This week, JLF’s Health Care Policy Analyst Jordan Roberts published a research brief. His brief focused on a new study published in the Annals of Health Law and Life Sciences from researchers at Duke University. According to Roberts:

Using case studies and statistical analyses, the researchers wanted to answer three questions: How are North Carolina Medicaid dollars being spent? How does spending correlate with health outcomes and respond to health disparities in North Carolina? How should state dollars be allocated to meet the specific needs of Medicaid beneficiaries in the state? 

The study had four assumptions it sought to examine. Roberts explains these assumptions:

First, counties with low measures of social indicators such as employment or education would generally have worse health. Second, greater prevalence of sickness in these counties from a lower baseline level of health would yield more health spending. Third, other conditions the same, more health spending translates into better health outcomes. Fourth, increases in health spending should be associated with a higher density of and availability of providers.

The outcomes were mixed – some of the assumptions held true, and others faltered. One example is the study’s fourth assumption: “increases in health spending should be associated with a higher density of and availability of providers.” The study did not find this to be true; in fact, the study found counties with higher health expenditures had fewer doctors and healthcare providers.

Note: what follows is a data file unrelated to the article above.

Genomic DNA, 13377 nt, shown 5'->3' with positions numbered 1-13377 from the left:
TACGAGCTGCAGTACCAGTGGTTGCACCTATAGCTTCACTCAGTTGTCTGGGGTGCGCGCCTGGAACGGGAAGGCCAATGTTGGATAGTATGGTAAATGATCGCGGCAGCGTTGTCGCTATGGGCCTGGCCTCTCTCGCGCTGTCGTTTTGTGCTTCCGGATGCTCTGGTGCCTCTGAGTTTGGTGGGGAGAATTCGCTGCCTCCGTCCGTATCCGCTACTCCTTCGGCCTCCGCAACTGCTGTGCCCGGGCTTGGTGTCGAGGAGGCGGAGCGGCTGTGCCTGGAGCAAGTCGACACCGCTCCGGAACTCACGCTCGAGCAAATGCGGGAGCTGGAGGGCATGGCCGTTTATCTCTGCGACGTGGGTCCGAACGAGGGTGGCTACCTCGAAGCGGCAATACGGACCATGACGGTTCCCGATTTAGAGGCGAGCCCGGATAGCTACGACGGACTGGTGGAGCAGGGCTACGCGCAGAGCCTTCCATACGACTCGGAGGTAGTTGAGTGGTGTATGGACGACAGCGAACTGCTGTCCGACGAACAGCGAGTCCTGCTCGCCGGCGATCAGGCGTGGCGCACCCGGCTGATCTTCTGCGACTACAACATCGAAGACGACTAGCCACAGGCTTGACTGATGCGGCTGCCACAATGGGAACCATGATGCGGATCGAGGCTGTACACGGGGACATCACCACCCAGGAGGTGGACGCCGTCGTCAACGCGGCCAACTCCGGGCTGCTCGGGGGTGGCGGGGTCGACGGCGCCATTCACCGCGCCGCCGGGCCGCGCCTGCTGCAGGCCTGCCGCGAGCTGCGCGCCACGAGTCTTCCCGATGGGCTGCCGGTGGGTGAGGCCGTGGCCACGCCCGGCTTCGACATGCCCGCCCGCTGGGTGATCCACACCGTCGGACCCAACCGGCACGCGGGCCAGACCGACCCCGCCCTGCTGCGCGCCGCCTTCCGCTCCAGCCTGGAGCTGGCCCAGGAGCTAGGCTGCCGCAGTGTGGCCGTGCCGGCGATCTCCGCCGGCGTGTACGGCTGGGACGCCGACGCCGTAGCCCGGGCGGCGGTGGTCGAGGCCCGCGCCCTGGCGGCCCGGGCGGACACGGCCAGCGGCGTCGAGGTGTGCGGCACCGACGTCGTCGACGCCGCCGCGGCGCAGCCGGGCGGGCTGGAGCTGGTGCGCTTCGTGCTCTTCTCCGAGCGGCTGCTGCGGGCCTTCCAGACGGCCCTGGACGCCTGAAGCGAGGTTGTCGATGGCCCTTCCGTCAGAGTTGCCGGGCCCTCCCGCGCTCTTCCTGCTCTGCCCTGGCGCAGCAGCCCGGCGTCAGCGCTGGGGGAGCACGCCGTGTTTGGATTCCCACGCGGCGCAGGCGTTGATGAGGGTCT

According to Roberts:

The reason for this, as explained by the paper is “a lack of access can cause individuals to spend less on cheaper preventative health services and spend more on expensive, reactive health services.” In other words, poor health outcomes and higher associated spending seem to be driven by the lack of physicians and low emphasis on preventative health care.

Roberts writes that these findings are consistent with his challenges to the current Medicaid system:

Without access to a health professional, an insurance card won’t help much as evidenced by the poorer health outcomes in counties with fewer physicians. This is a problem because, of North Carolina’s 100 counties, 82 are designated as not having enough primary care providers for the population or area. Additionally, the individuals currently on Medicaid aren’t experiencing any increases in health despite higher spending in these areas.

Read the full brief here. Stay up to date on all things health care and here.